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Should people be concerned on data monopoly?

Amazon, Google and Facebook have faced accusations of data monopoly over their dominance in the business industry.



Each day millions of people log onto popular sites like Facebook, Google, and Twitter to use their services. Likewise, they unwittingly give these companies different kinds of data that can be potentially used to make services better.

But with so much data being processed by the likes of these big tech companies, it might come off as a concern to some that tech companies have too much information on their hands to leverage on making better products or services in the name of competition.

What is data monopoly?

Perfect examples of companies who monopolize data include Google, Facebook, and Amazon. They are called a monopoly as they dominate over their competitors in their area of expertise. For instance, Amazon is the leader in e-commerce, while Facebook leads in social media and Google controls search. That said, data is a goldmine and is essential for the global economy that is why big companies want to take control of data. Moreover, more companies are starting to realize how crucial data monopoly is, that’s why it’s becoming common in the sector.

How does it work?

As mentioned, perfect examples of data monopoly include Amazon, Google, and Facebook. As an example, Facebook and Google use complex algorithms that reap benefits for them such as positive ad revenues. While that may be good news for the tech firms, it may not be the case for competitors such as newspapers and magazines which have lost revenue as advertisers choose digital over traditional media. Meanwhile, in the retail sector, Amazon’s rise has led to the closure of department stores. Platforms like the above-mentioned work as spaces where two or more groups interact. Every interaction on these platforms become a data point that can be fed into an algorithm.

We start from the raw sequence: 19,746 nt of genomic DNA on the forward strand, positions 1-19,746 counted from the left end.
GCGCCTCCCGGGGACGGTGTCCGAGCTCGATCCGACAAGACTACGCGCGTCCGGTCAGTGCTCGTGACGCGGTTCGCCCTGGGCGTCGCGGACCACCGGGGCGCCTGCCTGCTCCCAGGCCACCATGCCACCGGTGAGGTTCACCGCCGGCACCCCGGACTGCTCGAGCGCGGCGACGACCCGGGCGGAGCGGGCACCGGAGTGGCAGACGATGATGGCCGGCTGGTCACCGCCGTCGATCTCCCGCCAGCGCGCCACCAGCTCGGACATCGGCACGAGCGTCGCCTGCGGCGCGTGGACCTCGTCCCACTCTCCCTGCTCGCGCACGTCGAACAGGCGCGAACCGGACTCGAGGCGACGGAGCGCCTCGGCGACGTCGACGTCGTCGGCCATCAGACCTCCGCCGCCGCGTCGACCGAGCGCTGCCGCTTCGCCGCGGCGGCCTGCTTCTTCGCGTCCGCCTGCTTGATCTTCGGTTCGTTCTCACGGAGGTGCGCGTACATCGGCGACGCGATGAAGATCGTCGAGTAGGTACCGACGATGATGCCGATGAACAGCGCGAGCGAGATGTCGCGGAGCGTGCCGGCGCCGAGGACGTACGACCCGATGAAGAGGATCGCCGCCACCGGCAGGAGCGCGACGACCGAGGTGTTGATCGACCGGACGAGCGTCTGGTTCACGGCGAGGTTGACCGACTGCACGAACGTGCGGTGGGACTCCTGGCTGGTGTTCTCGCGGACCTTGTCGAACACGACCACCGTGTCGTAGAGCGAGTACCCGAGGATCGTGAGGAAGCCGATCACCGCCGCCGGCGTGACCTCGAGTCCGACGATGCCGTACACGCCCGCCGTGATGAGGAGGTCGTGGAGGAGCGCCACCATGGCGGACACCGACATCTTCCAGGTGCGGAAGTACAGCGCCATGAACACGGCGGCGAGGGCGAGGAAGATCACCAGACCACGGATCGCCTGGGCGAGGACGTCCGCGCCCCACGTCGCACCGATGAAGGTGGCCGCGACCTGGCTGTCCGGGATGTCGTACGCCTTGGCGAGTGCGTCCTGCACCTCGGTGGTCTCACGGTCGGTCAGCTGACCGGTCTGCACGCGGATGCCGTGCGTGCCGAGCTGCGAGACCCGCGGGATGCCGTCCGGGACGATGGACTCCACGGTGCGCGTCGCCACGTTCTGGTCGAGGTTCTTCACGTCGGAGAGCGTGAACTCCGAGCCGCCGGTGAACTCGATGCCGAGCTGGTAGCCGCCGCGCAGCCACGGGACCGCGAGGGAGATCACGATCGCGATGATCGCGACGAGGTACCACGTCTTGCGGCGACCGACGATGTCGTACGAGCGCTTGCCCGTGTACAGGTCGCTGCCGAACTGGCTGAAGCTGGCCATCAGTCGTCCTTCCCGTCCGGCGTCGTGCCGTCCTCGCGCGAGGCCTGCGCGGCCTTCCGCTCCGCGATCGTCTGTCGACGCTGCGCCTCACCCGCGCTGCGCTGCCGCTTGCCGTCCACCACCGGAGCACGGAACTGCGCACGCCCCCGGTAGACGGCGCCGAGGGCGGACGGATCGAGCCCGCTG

Data monopoly.

Google, Facebook, and Amazon control how users do their activities online. (Source)

Current issue of data monopoly

While a data monopoly sounds great for companies, it also created a problem for some. For instance, Google which has an 80% share of internet searches collects data from its users to create better services to attract more people to use their service. In addition to this, there are over a billion people who rely on Google for their daily use.

But with so much data in possession, Google has received flak from consumers and The European Commission for collecting user data as it breaks the law on EU antitrust rules. Google CEO Sundar Pichai recognizes the concern over data monopoly and said that it is taking a “long-term approach” in markets such as China. In 2010, Google shut down its services there due to censorship issues. While Pichai assured that Google is happy to be scrutinized, it also lets them uphold a high standard.

While there is a growing concern on the amount of data collected by these big tech firms, it’s comforting to know that from a consumer standpoint, tech giants are taking extra care on how it uses these vital bits of information. What’s important from a user’s perspective is where you carefully share your data and know that it should be put to good use to give you better services online and offline.

Michael Jermaine Cards is a business executive and a financial journalist, with a focus on IT, innovation and transportation, as well as crypto and AI. He writes about robotics, automation, deep learning, multimodal transit, among others. He updates his readers on the latest market developments, tech and CBD stocks, and even the commodities industry. He does management consulting parallel to his writing, and has been based in Singapore for the past 15 years.